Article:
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Crime data will be shared

A database will be expanded to include dozens of law enforcement agencies.

December 19, 2006|Patrick McGreevy | Times Staff Writer

A database that allows the Los Angeles police and sheriff's departments to share crime information useful for analyzing terrorism threats would be expanded to include 45 other law enforcement agencies in the county under a $7-million contract endorsed Monday by elected officials.

Despite concern about sensitive information being shared so widely, the Los Angeles City Council's Public Safety Committee recommended that the contracts be approved for a system to be run out of the Joint Regional Intelligence Center in Norwalk.

That center is operated by the LAPD, FBI and Sheriff's Department and already has begun developing a system to share crime data useful in analyzing terrorist leads between those agencies, such as the names of persons arrested, cited or interviewed by officers, or thought to be involved in crimes.

"This is critical to our terrorism strategy in Southern California," LAPD Deputy Chief Mark Leap told the panel. "What this system will do is link all the disparate law enforcement databases together so analysts in the Joint Regional Intelligence Center will have access to that information and will be able to connect the dots."

Large cities joining the group include Long Beach, Pasadena, Burbank, Beverly Hills, Inglewood and Whittier.

"If a terrorist is stopped and interviewed by a police officer and a field interview card is completed in the city of El Segundo, there is no ability for our analysts in the Joint Regional Intelligence Center to know that that interview has taken place," Leap said.

The center has received 483 tips and leads on potential terrorism since it opened in July, Leap said. Eventually, he said, the Los Angeles County system, called COPLINK, will be connected to similar systems in Orange and San Diego counties.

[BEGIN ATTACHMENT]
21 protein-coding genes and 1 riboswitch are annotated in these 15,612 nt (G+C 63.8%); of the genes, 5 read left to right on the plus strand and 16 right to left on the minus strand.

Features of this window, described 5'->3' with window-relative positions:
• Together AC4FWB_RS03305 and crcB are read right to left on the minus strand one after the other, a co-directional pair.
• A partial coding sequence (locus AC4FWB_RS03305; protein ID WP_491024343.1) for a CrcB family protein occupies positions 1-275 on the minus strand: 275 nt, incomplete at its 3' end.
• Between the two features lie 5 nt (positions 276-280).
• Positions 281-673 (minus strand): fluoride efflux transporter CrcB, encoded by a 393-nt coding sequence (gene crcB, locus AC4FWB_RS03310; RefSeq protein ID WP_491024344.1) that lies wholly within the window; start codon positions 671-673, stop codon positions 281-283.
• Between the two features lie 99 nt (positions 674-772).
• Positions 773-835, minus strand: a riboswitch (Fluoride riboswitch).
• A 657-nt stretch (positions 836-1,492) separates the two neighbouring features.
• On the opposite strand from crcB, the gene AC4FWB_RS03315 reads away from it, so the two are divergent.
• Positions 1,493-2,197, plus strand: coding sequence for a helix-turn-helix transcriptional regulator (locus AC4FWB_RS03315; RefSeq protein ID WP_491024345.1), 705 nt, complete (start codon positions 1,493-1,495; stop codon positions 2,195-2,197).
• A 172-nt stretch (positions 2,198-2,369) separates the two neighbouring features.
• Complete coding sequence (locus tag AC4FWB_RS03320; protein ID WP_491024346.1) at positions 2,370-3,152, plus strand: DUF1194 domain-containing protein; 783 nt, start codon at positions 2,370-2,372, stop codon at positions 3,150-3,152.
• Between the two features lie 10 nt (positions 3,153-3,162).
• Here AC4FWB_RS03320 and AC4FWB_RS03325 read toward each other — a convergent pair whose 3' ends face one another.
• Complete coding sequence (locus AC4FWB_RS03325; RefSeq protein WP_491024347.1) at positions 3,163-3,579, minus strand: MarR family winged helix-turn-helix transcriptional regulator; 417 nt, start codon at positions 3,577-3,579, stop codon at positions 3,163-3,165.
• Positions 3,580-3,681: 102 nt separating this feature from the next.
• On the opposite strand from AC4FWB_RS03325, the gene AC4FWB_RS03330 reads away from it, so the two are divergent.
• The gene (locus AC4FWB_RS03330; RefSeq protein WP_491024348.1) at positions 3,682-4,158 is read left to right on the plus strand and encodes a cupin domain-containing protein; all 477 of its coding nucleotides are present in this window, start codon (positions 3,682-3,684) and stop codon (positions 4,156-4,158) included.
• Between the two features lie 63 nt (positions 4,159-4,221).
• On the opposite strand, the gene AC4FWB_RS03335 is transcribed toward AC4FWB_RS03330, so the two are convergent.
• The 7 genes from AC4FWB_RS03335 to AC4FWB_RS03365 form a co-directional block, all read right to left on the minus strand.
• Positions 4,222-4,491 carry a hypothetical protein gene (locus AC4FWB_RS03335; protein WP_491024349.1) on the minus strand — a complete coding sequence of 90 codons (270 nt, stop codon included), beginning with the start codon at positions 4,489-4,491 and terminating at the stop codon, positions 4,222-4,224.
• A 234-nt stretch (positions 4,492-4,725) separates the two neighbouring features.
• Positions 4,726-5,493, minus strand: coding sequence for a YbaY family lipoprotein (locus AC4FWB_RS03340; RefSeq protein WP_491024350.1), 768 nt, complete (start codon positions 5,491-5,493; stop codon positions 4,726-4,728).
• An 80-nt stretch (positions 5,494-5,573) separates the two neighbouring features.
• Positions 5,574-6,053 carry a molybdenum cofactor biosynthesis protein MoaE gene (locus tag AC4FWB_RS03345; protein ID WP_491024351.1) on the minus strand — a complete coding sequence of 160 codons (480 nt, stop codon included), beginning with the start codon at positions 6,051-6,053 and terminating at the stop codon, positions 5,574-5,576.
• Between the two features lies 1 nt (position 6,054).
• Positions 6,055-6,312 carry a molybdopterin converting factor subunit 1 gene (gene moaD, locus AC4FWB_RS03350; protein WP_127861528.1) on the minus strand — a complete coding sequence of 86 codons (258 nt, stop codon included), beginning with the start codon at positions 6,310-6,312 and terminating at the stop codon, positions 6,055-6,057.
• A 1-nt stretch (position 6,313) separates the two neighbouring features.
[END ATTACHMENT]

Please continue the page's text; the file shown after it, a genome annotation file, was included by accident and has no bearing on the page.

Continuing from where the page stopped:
Councilman Jack Weiss, chairman of the public safety panel, said the information would also allow police analysts to identify patterns involving other types of crimes.

"While it is central to the fight against terrorism, it won't just be terrorism-related," Weiss said. "It will help solve street crime and organized crime and drug crime just as surely as it will have an impact on the battle against terrorism."

Councilman Dennis Zine, a former LAPD sergeant, supported the expansion even as he worried about keeping the information secure, especially given that it is an Internet-based system.

"You hear more and more of these systems being violated," Zine said.

Tim Riley, the LAPD's chief information officer, said the system is designed to protect the information from improper disclosure.

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patrick.mcgreevy@latimes.com

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